Lu Lu Aung, a Kachin native, said she participated in the protest, but stopped because it is now too dangerous. She said no one left the camp because militias lined up with Myanmar security forces recently occupied their old village where they planted crops and were afraid they would be forced to work for the army. Said.
“Our students can no longer continue schooling and it is very difficult for adults to find a job and make money,” she said.
Humanitarian assistance to civilians in border areas has already been strained by pandemics and the inherent difficulties faced by out-of-group activities in many areas, but has been difficult since the coup.
The director of a Myanmar-based organization is helping displaced persons who speak anonymously for security reasons, resulting in lost communications, bank closures and increasingly uncertain security. Said.
“There is no more humanitarian or support,” she said.
In eastern Kayin State, where thousands of people were evacuated by airstrikes, reports that Thailand sent back many fleeing civilians could exacerbate the humanitarian situation, which has already made it difficult for the rainy season to arrive. there is. Thailand says that those who returned to Myanmar did so voluntarily.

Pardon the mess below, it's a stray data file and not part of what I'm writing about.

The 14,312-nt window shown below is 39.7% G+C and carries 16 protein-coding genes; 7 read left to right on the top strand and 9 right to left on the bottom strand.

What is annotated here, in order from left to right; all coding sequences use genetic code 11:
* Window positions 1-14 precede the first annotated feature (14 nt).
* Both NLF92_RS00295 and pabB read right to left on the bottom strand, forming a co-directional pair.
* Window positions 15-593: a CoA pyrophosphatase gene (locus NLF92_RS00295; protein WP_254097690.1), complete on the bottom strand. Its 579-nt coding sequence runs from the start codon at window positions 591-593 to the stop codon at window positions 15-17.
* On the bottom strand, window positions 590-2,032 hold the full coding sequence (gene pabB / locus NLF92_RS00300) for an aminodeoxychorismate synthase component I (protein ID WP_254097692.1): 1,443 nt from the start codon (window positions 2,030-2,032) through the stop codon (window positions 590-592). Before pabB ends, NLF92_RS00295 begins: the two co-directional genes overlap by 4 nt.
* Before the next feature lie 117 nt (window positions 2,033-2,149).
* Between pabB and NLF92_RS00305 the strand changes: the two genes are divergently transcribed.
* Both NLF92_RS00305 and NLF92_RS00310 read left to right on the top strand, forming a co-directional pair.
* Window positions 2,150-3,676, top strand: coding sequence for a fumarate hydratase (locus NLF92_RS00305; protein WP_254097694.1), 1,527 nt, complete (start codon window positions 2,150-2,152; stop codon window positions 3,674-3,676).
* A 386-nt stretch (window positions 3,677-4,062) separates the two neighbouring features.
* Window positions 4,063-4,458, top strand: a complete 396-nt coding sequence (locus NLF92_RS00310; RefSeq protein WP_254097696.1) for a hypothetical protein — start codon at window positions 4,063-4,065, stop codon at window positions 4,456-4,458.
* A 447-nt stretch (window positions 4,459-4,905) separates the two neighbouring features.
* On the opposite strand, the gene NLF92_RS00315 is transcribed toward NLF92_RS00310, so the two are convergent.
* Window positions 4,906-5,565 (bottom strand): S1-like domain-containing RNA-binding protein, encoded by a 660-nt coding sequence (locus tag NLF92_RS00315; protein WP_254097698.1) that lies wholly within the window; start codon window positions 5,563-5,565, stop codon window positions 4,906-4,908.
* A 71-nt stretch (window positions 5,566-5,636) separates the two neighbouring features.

Still, there are some border areas of the country that are largely unaffected by the coup.
In Washington State, which borders China and Thailand, which has its own government, military, and armistice agreements with the Myanmar Army, videos shared online live as usual, including the deployment of a corona virus vaccination campaign. Is shown.
Near Bangladesh, coastal Rakhine State, where Rohingya have been expelled and violent clashes with Arakan army groups have continued for years, military junta removed the group from the list of terrorist groups last month, hoping for less hostility. I raised it. The Arakan army, unlike many other armed groups, did not criticize the coup.
However, the group then issued a statement proclaiming the right to protect the territory and civilians from military attacks, leading those who feared a new expansion of the fighting.
Other armed groups have issued similar statements. Some, such as the Karen National Union, provided protection to civilians marching in anti-coup protests.
Such actions contributed to the call for a “federal army” to gather armed ethnic groups from all over the country. However, analysts say it will be difficult to achieve such a vision due to logistical challenges and political disagreements between groups.
Ronan Lee, a visiting scholar at Queen Mary University of London, said: National Crime Initiative.
Despite uncertainties about what will come, some ethnic minority activists have been encouraged since the coup due to increased attention to the role that ethnic groups can play in Myanmar’s future. Some people say. They also say that there seems to be a deeper understanding, at least among anti-coup protesters, of the struggle the minority has faced for a long time.
“If all of this has a silver lining, that’s it,” said one activist who spoke on condition of anonymity for fear of safety.